The Weighbridge Brewhouse restaurant, overlooking the railway line on Penzance Drive, is packed with history in more than one sense.

Taken on by the Upham Group last year, after the previous husband-and-wife team Anthony and Allyson Windle decided to move on, its move into fine dining proved controversial with some of its fans loyal to the old ways.

But this is a place which celebrates the real history of the building; from its former use as a brewery, back to when it weighed the cargo of trains leaving GWR since it was built in 1906.

The first impression you get is the sheer amount of space inside. The restaurant seats 210 people, and the high ceiling, which is a little bit intimidating for me and my plus one, would serve larger groups wanting more of an occasion.

The bare-brick walls, lined with black-and-white photos of train carriages, complete with iron struts connecting thick timber frames, hark back to the building’s former use weighing cargo-loaded trains.

The other standout feature is the micro-brewery, visibly fermenting away next to the bar.

Sticking to its roots, the old brew master Mark Archer-Wallington comes in twice a week to look after the batches. On tap they have a GWR 175 Special Mild to celebrate the anniversary of the railways, a Brinkworth Village ale, and a stouty Weighbridge Porter.

The menu, devised by new head chef Russell Hunt, is classic-meets-modern pub food, with enough interesting flourishes to distinguish it from your usual evening down the local.

The Gressingham duck breast (£19.95) comes with a star anise potato fondant, and pickled plum, and the chalk stream trout (£23.50) is served with steamed clams, samphire and textures of cauliflower.

For those looking for something without the gastro element, there’s a build-a-burger menu (£13.50), beer-battered market fish and chips (£14.50) as well as a mighty selection of steaks to choose from.

Connoisseurs looking for the next challenge can have a go at the £65 18oz Cote Du Beouf to share between two.

I’m tempted by the smoked game bird scotch egg (£8) for starters but decide on the halloumi and pumpkin skewers (£4) instead, and my guest has the devilled whitebait and tartar sauce (£5.95).

Minutes after ordering, two mini ham and bubble and squeak bonbons arrive with compliments from the chef, which disappear as soon as they’re put down.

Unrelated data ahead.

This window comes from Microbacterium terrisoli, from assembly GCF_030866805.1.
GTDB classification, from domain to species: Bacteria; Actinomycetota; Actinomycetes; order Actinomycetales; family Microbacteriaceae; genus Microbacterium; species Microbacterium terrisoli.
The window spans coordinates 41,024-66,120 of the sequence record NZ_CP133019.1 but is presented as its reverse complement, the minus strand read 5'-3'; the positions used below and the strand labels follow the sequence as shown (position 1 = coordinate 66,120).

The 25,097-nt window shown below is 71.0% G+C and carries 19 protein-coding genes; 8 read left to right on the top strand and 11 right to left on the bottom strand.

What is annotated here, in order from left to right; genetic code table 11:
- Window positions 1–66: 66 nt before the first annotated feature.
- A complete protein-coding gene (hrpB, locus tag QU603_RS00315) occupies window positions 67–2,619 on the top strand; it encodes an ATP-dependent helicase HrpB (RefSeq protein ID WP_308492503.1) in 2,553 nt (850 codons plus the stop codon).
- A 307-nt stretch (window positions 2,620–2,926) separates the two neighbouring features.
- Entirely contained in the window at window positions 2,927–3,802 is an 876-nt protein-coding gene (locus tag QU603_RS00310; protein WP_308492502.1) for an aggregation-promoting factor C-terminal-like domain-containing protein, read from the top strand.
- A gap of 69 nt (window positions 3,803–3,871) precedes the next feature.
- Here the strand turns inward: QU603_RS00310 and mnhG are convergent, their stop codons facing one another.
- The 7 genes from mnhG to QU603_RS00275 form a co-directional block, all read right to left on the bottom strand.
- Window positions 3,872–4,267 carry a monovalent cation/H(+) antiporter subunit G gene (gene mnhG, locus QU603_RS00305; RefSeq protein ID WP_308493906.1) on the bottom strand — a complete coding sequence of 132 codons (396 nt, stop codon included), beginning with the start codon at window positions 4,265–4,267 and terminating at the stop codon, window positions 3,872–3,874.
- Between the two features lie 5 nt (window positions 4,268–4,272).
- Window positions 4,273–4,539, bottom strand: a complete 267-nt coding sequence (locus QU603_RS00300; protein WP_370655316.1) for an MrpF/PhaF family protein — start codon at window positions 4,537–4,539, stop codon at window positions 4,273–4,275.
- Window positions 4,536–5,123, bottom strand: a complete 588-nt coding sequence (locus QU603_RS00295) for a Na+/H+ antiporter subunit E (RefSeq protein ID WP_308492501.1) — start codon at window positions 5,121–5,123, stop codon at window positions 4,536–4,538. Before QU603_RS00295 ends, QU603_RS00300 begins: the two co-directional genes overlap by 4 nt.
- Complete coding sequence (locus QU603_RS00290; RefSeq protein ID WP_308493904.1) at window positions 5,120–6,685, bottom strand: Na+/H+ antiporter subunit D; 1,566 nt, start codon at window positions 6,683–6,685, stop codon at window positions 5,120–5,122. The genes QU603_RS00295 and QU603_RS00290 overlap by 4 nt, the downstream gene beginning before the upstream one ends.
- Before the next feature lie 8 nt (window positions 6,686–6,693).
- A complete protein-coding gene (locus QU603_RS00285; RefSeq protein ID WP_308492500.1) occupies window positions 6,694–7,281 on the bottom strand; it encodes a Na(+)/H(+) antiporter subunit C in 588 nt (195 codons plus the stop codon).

Both starters shortly follow, brought in by one of our friendly waiters; the pumpkin has a nice seasoning and heat to it and the tartar sauce a good kick from the capers.

The absolute star of the evening was the coffee-crusted saddle of venison; delicately sliced parcels of meat were silky smooth and so tender they hardly needed cutting, and the portion size was spot on.

The bitterness from the coffee was subtle but just enough to bounce off the flavour of chocolate from the jus and the sourness from tiny dollops of cranberry sauce. Any doubts about whether £23 was worth it quickly evaporated.

I order a half pint of the Weighbridge Porter (£1.95); it is darkly bitter and almost smokey, but nicely rounded and smooth and pairs up brilliantly with the venison.

As well as the in-house brews the drinks and spirits menu seems to go on forever, with every kind of gin and vodka available and a small selection of cocktails.

My dining partner for the night had the mussels and found them all steamed to perfection in a white wine sauce that was heavy on the parsley and generous with the cream, so no complaints at all.

Half way through the night the stereo music is replaced with a live harp player who plucks away from the upper mezzanine floor on the other half of the restaurant.

Customers begin to fill up the huge hall and take their seats in the colourful blue and orange booths, the chatter mixing in with a harp version of Wish You Were Here by Pink Floyd.

The generous mains are more than enough but to finish the night we share the lemon posset (£7.50), a kind of extra thick citrus clotted cream, served in a Kilner jar with a wedge of shortbread. The bill is on the higher side than normal but I’m more than happy to part with it for the quality of food and the stunning surroundings.